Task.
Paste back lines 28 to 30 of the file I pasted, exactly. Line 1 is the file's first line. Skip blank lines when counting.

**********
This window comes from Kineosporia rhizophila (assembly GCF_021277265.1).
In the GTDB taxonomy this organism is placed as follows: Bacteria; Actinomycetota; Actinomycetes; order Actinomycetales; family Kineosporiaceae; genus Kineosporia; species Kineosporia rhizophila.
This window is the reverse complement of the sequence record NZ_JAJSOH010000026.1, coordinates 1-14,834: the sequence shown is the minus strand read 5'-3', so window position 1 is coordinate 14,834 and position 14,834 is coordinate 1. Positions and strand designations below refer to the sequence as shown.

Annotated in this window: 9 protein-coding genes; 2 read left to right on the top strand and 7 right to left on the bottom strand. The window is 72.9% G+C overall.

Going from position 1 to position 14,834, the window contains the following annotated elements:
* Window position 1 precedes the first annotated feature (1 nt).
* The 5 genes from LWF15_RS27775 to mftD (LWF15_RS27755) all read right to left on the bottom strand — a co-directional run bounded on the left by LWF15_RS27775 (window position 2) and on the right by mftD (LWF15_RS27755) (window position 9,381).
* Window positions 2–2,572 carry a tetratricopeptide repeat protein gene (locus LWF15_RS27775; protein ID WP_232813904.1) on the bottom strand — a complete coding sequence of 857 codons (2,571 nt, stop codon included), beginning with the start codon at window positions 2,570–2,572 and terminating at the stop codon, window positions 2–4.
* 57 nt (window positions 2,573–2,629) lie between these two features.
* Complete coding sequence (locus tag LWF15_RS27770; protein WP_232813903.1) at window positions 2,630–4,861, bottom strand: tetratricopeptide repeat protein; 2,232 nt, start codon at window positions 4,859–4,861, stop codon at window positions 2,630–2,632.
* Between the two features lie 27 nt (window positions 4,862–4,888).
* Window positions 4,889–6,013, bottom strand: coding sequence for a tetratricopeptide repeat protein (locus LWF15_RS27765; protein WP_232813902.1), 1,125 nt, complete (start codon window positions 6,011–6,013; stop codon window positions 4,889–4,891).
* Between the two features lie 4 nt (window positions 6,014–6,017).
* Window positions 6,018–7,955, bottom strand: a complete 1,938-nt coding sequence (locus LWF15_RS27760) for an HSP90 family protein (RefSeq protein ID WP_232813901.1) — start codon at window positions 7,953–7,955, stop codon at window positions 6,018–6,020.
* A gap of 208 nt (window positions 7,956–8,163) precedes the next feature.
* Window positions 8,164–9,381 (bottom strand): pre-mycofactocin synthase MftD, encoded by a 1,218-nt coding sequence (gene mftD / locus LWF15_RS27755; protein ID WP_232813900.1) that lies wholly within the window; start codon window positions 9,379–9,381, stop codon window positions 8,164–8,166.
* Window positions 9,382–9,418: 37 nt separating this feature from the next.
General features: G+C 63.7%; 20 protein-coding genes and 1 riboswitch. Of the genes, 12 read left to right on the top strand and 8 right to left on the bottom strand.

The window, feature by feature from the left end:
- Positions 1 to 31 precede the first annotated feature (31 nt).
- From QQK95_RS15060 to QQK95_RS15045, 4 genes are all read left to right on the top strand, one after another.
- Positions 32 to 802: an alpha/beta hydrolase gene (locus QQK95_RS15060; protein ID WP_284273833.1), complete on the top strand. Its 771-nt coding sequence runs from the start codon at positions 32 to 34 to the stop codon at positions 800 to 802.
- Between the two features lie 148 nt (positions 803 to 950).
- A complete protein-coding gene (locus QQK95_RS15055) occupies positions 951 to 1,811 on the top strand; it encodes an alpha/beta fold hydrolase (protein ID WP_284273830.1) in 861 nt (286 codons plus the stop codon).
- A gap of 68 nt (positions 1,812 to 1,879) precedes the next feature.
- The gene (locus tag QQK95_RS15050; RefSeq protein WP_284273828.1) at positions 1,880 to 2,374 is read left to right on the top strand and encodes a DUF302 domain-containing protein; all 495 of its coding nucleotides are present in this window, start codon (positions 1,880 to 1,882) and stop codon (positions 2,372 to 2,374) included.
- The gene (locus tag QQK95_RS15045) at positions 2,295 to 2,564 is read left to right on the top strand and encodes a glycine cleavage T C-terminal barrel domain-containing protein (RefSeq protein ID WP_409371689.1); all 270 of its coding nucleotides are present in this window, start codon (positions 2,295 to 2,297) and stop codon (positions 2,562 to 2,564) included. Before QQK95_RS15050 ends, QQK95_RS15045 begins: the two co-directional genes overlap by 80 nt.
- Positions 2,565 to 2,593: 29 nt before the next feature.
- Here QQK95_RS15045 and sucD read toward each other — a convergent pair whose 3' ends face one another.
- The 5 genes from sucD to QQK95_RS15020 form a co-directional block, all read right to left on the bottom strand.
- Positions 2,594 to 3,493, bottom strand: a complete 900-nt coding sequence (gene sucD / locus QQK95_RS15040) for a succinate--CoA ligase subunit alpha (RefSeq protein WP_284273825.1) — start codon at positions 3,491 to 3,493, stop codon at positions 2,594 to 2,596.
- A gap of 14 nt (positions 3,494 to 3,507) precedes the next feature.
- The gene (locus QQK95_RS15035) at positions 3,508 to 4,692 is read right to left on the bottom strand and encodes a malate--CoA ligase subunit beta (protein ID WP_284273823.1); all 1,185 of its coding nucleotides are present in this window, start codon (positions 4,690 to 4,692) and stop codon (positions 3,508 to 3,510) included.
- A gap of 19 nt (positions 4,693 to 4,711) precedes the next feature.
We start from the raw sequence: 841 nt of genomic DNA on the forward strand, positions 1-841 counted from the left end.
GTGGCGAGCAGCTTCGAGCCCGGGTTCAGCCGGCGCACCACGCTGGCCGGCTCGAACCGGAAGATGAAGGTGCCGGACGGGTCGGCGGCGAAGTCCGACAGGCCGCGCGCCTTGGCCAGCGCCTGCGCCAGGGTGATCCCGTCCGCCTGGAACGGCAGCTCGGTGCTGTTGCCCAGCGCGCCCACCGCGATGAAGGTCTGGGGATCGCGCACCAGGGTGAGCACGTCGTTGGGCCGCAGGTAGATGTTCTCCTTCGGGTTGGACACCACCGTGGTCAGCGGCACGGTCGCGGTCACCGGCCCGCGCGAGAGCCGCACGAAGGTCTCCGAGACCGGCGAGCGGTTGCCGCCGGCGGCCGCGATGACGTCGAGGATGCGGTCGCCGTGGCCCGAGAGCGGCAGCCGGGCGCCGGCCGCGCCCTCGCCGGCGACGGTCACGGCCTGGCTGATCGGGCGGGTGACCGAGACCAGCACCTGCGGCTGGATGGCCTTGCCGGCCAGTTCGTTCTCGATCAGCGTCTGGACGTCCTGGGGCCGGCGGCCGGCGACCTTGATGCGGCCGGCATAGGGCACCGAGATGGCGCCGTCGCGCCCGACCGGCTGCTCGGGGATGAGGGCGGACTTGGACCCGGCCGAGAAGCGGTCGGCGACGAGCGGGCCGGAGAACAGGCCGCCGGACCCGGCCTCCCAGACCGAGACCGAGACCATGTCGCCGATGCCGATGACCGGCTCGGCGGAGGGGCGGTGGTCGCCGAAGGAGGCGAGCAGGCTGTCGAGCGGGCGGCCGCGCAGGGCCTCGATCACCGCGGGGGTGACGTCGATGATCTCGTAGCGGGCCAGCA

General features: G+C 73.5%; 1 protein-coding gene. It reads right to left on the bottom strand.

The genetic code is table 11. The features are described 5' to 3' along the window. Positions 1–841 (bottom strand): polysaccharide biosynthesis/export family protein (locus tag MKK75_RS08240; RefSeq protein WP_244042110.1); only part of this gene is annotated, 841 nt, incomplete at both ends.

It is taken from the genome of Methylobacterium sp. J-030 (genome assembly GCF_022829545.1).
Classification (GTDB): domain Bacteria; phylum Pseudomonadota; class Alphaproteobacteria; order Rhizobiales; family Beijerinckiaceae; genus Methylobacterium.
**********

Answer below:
- Positions 2,565 to 2,593: 29 nt before the next feature.
- Here QQK95_RS15045 and sucD read toward each other — a convergent pair whose 3' ends face one another.
- The 5 genes from sucD to QQK95_RS15020 form a co-directional block, all read right to left on the bottom strand.